Nine years ago, I went to lunch with some colleagues at work, and when I returned to my office I had one of the worst toothaches I have ever felt.   I immediately left work and went to the dentist, who after tests and x-rays, could not find anything wrong with the tooth.  Throughout that week, though, the intense toothache continued to occur.  After several dentist appointments and doctor visits that week, I was told I could possibly have Trigeminal Neuralgia.   I was referred to a neurologist and that is where my TN story really begins. The neurologist put me on nuerontin right away and suggested an MRI of my brain.  My MRI showed lesions on my brain and I was experiencing a lot of pain along with other symptoms, including tinnitus and very blurred vision. Due to this,  I spent a day at the Medical College of Wisconsin with various doctors, including a neuro-ophthalmologist.  It was during that visit that Lyme was suggested as a possible cause of my Trigeminal Neuralgia and other symptoms.  I was referred to another specialist and tested for Lyme which came out positive right away.  Since then, I have been treating both Lyme and Trigeminal Neuralgia.

Over the past 10 years,  I have been referred to Mayo Clinic twice, but have never made the commitment to go.  I have also consulted with several different surgeons about various options, but ultimately I am not a candidate for surgery due to the cause and type of TN I have.   I take up to 22 pills daily, combination of medicine and supplements.   I have tried most of the typical anti-seizure medications and currently find the most success with Topamax and Lexapro, along with pain relief (MMJ and Tramadol) as a combination.   I also eat gluten, dairy, and sugar free which also has had an impact on managing my pain levels overall.    I have found an amazing support network of other TN patients, and I do whatever I can to raise awareness and funding for a cure.   In addition to my previous work on the Young Patients Committee, I work on the Laugh Your Face Off fundraiser in Chicago, and work hard to get many buildings in both Chicago and Milwaukee to light up teal every year for awareness day as the Chicago lead for the TN Awareness Day campaign.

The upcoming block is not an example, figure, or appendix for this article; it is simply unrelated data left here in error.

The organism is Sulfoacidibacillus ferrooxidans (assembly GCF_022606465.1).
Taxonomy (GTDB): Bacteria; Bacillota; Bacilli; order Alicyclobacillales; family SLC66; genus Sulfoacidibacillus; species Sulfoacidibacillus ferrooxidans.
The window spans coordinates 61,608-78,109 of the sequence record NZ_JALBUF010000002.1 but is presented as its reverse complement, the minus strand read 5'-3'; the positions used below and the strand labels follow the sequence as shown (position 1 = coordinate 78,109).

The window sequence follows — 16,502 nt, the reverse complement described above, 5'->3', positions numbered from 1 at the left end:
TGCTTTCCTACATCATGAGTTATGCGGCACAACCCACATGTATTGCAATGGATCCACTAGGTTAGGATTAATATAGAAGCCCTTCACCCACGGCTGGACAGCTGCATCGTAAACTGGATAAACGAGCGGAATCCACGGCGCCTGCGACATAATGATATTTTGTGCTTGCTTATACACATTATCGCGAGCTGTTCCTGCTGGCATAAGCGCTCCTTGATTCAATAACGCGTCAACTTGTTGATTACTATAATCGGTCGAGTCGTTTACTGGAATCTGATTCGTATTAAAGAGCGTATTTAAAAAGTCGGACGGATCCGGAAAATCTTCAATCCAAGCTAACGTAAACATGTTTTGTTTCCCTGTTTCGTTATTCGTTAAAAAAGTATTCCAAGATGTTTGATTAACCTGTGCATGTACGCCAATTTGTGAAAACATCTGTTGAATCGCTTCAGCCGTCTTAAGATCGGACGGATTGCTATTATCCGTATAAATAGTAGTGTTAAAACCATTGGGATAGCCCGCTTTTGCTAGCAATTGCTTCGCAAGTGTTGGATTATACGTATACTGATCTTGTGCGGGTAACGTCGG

My advice to any TN patient would be to find ways to get your power back.  I cannot control TN, but I can keep fighting to help others, to bring awareness, and hope for a cure or better treatment.  My support network is very important to me, and I rely on other TN patients to help me cope and understand on those really bad days.  Find your tribe and then find the small ways that you can fight back against TN.  Be a Warrior!  I may have TN but I refuse to let it have me.